While making sure everything is linear helped stop the highlights blowing out, it also had the undesired effect of making the light look more like a point light, with sharper shadows:

 

24fig03.jpg

With (a) being linear, and (b) being the naughty 'incorrect' version. Trouble is to my eye, the incorrect version looks better lol. So I ended up putting a power function on the dot(normal, lightvector) to get it back looking softer shadows. Which may defeat the object of going linear somewhat lol. :D

 

Another thing I have noticed about this PBR stuff:

 

Following from the 'everything is shiny' approach, with everything reflecting white specular (except metals), the logical result of this, is that everything looks desaturated! So it seems to avoid your objects looking like washed out messes, you either have to decrease the specular power on rough surfaces, or you have to bump up the saturation in the albedo to compensate. <_<

 

I suspect that maybe in real life colours are much more saturated than we think, we are just used to seeing them combined with white specular.

 

It also helped explain to me why a polarizer works when taking photos on a sunny day, to make the colours more saturated. It must filter out more of the specular highlights than diffuse, giving the saturated look.

 

All this has certainly changed the way I think about lighting and colours. I find myself looking at spoons etc thinking 'that's interesting' lol. I guess CG professionals spend much of their life getting distracted by spoons, curtains, glass etc... :lol:

 

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24fig03.jpg

With (a) being linear, and (b) being the naughty 'incorrect' version. Trouble is to my eye, the incorrect version looks better lol.

Except (a) really is correct:
planet-earth-from-space-nasa-i10.jpg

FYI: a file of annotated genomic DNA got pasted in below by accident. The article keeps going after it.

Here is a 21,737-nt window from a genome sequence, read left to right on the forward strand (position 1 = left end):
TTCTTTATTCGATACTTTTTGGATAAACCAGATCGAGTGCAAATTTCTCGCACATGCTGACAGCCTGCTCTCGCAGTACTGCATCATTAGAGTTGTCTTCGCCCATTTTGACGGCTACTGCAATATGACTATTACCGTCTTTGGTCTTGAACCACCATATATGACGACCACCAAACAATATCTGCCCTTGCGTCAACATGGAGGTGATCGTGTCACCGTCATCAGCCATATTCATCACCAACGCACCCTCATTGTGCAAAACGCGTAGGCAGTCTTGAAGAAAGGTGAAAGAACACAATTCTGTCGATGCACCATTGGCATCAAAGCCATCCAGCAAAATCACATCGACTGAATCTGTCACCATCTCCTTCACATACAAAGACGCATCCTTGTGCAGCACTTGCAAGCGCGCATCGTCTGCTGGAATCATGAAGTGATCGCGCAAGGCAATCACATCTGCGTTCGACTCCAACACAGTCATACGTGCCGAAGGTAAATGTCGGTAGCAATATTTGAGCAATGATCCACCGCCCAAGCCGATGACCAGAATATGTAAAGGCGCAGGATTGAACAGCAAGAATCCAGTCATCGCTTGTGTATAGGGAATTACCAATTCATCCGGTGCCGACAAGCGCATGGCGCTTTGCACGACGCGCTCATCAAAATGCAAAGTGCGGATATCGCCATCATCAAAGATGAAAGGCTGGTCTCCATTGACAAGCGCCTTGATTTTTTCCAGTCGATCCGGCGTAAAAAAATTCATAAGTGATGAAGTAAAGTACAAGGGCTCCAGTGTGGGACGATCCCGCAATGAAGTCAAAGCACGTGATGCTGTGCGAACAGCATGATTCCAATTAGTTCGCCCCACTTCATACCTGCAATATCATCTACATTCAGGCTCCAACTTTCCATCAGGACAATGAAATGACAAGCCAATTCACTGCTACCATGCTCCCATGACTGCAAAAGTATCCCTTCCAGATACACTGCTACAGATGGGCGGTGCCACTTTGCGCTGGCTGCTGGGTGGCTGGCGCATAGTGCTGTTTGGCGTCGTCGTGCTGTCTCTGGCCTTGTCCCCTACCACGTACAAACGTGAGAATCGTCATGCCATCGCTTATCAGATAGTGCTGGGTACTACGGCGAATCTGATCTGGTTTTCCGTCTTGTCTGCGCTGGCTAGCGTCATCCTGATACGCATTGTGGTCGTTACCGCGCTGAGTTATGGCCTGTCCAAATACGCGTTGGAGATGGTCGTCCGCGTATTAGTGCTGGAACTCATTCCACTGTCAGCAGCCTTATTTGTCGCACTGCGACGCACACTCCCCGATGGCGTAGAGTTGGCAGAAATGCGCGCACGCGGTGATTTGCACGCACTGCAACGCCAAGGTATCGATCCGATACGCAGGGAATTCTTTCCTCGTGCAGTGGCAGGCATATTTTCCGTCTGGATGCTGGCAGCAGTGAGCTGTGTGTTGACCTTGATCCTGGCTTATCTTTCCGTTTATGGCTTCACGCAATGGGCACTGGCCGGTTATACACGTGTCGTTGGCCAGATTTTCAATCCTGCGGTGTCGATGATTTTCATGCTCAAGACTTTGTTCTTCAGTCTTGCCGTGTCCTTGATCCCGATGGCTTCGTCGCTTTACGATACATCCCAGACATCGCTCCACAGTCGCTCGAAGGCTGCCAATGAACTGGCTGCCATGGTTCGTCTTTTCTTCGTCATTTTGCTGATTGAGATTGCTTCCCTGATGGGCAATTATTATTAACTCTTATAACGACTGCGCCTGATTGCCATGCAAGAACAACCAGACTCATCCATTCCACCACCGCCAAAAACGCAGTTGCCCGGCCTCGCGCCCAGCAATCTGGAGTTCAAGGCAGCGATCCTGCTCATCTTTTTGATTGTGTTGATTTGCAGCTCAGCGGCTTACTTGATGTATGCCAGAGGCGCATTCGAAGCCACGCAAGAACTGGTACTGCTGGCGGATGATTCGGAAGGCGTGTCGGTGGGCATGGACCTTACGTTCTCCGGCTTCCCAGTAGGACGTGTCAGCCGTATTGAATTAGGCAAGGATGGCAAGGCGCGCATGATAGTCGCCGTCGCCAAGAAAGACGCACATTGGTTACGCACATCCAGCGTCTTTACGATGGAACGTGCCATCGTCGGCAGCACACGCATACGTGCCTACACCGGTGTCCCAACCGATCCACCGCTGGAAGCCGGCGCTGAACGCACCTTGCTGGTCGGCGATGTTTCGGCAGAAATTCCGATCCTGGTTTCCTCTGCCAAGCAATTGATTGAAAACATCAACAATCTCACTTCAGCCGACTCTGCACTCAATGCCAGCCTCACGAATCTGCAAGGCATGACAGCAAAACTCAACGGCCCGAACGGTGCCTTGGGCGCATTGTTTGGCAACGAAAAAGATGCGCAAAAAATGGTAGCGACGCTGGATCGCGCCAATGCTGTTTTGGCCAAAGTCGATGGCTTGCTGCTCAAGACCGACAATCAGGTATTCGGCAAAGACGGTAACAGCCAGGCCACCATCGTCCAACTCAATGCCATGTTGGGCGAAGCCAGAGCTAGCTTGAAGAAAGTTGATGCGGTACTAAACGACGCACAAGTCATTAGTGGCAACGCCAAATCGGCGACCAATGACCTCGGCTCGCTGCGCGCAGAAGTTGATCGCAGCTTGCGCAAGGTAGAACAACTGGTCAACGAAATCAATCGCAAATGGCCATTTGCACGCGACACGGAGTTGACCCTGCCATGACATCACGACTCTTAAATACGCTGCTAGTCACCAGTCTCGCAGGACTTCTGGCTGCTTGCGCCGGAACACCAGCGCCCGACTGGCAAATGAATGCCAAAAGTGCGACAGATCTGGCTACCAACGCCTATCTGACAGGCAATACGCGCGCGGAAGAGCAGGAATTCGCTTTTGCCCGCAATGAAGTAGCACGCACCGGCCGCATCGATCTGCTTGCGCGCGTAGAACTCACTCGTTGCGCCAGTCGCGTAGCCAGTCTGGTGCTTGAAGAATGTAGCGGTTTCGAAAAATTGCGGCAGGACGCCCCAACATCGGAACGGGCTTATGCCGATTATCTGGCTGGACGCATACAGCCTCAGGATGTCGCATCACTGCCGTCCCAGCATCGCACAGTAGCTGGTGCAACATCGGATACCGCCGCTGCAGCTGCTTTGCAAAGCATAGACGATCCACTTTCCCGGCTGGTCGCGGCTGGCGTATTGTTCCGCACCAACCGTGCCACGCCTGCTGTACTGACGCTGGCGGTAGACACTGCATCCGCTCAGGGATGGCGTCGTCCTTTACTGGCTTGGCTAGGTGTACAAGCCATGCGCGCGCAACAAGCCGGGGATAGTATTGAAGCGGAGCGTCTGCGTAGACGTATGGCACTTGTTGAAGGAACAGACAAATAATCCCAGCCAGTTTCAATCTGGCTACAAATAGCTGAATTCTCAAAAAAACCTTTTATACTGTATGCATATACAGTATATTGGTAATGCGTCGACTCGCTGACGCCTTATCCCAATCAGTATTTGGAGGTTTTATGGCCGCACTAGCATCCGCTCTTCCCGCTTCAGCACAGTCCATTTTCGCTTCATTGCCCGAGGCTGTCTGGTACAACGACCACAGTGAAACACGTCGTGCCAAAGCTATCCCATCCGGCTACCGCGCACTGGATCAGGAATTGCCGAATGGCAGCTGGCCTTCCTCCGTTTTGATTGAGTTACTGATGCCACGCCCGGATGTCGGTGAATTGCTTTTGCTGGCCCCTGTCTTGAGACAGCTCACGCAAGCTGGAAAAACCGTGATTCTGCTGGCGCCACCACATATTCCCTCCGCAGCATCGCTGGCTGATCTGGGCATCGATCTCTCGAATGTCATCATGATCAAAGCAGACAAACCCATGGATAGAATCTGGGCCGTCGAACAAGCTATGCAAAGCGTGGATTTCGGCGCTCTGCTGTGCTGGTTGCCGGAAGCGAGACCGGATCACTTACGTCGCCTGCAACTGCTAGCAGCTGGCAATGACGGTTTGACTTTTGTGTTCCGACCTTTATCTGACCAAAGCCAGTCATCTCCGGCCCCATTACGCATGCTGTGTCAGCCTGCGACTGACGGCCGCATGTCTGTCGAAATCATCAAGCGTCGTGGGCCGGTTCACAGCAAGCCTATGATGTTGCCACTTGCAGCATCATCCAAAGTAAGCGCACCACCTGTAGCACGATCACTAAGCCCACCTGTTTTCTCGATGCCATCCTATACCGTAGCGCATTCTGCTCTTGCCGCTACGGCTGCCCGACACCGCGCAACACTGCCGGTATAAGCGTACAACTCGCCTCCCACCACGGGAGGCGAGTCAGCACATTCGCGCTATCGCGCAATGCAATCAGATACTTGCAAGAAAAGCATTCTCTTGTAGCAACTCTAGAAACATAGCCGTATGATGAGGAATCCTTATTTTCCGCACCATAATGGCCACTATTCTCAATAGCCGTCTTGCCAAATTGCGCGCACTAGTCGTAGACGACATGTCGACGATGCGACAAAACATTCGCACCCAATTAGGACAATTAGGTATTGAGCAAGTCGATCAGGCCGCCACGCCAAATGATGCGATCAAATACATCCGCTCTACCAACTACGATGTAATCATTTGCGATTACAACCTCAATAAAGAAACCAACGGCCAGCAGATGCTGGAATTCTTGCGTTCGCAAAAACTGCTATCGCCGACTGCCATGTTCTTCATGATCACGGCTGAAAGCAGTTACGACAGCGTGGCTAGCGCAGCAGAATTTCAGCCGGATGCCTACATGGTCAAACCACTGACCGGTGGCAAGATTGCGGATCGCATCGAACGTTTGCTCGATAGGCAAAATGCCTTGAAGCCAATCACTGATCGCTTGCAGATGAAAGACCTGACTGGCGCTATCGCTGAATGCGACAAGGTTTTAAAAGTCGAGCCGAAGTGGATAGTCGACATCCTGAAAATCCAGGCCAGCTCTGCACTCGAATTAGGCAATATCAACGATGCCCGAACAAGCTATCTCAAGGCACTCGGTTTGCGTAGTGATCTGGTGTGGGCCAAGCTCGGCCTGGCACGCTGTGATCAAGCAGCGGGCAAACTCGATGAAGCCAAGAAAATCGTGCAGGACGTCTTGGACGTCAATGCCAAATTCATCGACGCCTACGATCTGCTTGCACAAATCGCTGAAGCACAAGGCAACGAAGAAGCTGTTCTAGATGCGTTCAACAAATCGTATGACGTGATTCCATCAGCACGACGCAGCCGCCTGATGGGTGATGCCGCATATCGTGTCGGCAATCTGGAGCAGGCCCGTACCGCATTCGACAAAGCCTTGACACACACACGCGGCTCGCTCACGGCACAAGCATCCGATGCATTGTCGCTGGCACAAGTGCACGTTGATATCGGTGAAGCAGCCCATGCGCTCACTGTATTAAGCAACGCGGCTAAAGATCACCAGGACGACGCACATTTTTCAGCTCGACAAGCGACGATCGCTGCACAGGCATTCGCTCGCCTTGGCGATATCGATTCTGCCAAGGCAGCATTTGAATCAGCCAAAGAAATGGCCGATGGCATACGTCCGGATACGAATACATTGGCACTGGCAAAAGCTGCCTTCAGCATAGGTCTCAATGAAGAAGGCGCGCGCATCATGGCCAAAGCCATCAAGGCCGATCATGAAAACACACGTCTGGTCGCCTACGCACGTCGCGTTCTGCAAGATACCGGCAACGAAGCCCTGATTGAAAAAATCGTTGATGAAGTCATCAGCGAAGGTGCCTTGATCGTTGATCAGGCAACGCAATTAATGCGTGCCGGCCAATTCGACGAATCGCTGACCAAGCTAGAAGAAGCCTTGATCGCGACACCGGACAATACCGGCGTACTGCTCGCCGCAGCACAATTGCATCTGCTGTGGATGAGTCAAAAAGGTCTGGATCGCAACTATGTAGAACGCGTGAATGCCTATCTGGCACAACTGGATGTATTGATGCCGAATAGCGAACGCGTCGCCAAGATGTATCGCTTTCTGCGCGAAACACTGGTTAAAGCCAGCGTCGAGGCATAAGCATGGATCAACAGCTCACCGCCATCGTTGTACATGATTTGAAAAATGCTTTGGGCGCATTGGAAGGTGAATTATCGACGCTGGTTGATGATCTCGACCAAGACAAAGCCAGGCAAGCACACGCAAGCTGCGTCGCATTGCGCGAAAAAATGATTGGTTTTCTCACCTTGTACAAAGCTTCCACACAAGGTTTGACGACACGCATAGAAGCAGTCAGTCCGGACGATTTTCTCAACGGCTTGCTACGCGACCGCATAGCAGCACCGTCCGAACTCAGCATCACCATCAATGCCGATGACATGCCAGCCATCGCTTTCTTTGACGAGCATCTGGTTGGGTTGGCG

The problem with "what looks nice" is that PBR requires a realistic lighting environment. Directional, Spot and Point lights are not physically based, they lack surface area. Beyond that, ambient light sources are also incredibly important to make the surfaces feel right.

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Well saying (a) is more correct is only true for that particular light source size and distance I think. :ph34r: If you were to move the light source right up close, if the area was large relative to the sphere, afaik you'd get real lighting closer to (b). Even with the sun's size, far away it might act like a point light, but close up it would be more a soft light (albeit really bright!!).

 

In studio photography there is much emphasis on the use of softboxes, this is important because they spread out the light and give soft shadows more like (b), which are much more pleasing to the eye for a lot of subjects.

 

softbox1-670x376.jpg

 

So something more akin to (b) in terms of real life shadow is very possible, and happens all the time in real life. And while properly calculating an area light is prohibitively expensive in realtime, something like changing the dot product is a pretty good approximation imo. Of course you are right in that doing this may affect other aspects of the lighting simulation.

 

Personally I'd prefer to get something that looked really good, I think it is always going to be a bit of a compromise. :D I guess you can fiddle with the ambient term, but I'm not sure that will make up for lack of soft lighting.